• Payroll Credit; and
  • Production Expense Credit

An Act Providing Incentives to the Motion Picture Industry (St. 2007, c. 63):
For film credit applications that are received on or after January 1, 2007, the following changes have taken place:

  • 90% of any payroll and production expense credits not used in the year may be refunded to a taxpayer, at the taxpayer's election;
  • the minimum expenditure threshold required to be met in a twelve-month period has been lowered from $250,000 to $50,000;
  • the payroll credit has been increased to apply to 25% of a taxpayer's qualifying expenditures;
  • the $7,000,000 limitation on the amount of credits taken on any one motion picture has been eliminated;
  • a "digital media project" is now included in the definition of a "motion picture"; and
  • the sunset date for the film incentives statute has been extended from January 1, 2013 to January 1, 2023.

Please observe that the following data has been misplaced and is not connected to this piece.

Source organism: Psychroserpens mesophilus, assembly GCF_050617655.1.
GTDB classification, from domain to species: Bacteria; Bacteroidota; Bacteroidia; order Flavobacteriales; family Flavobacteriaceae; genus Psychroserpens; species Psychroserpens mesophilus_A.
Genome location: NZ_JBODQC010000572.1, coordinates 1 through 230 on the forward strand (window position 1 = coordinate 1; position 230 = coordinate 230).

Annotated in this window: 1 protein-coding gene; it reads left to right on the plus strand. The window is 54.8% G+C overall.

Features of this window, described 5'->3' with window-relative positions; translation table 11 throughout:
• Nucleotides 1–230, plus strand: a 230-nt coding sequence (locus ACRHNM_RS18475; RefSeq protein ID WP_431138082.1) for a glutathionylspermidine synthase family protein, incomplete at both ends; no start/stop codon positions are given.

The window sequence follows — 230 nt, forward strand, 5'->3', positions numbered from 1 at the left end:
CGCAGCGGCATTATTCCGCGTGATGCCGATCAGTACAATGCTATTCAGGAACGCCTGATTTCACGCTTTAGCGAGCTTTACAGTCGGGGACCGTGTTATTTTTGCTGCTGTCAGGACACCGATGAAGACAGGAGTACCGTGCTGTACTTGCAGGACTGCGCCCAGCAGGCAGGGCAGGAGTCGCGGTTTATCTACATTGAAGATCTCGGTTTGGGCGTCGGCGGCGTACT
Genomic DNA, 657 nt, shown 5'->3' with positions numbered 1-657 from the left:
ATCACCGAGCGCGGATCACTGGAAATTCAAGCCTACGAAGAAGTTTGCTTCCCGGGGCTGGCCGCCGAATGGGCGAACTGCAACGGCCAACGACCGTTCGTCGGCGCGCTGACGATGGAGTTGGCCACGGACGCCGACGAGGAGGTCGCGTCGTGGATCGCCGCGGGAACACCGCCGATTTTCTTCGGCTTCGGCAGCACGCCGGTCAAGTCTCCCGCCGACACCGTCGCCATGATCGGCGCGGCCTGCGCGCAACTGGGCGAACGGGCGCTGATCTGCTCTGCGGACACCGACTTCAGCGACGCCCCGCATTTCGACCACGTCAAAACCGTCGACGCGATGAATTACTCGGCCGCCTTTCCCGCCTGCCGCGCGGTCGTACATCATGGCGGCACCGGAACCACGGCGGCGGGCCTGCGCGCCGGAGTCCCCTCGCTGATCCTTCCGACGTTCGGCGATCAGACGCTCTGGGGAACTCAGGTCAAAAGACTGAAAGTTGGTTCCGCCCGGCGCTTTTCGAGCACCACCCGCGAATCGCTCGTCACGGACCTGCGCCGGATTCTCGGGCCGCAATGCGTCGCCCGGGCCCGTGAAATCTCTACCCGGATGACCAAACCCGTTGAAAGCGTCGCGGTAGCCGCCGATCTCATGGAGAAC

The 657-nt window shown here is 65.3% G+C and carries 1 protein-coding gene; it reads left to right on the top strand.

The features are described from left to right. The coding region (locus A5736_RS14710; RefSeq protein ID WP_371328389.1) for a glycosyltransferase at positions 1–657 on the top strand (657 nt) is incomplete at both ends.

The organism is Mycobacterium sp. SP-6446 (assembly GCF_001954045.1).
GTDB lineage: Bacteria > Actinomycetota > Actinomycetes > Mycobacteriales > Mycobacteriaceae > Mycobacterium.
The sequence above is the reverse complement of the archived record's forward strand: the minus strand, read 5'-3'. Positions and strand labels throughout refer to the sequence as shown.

The credits may be used or transferred by any taxpayer, including financial institutions, utility corporations and insurance companies, and by corporations that are exempt from taxation under IRC § 501. Insurance companies may apply the credit against the insurance premiums tax. Corporations that are exempt from tax under IRC § 501 may apply the credit against the tax on unrelated business income. Flow-through entities may pass the film credits through to partners, members or owners in proportion to their sharing of other tax or economic attributes of the entity.

Payroll Credit:
A taxpayer is allowed a credit equal to 25 percent (20 percent for 2006) of the total qualifying aggregate payroll for the employment of persons within the Commonwealth in connection with the filming and production of a motion picture. To determine the qualifying aggregate payroll, only actual payments to employees may be used, and only if such payments constitute Massachusetts source income to the recipient.

The qualifying aggregate payroll shall not include any payments made to an employee when the total payments made to, or to be made to, such employee in connection with the motion picture are equal to or greater than $1,000,000 ("High Salary Employee"). Such High Salary Employee's entire salary, not merely the amount of his or her salary equal to or greater than $1,000,000, is excluded from the payroll credit.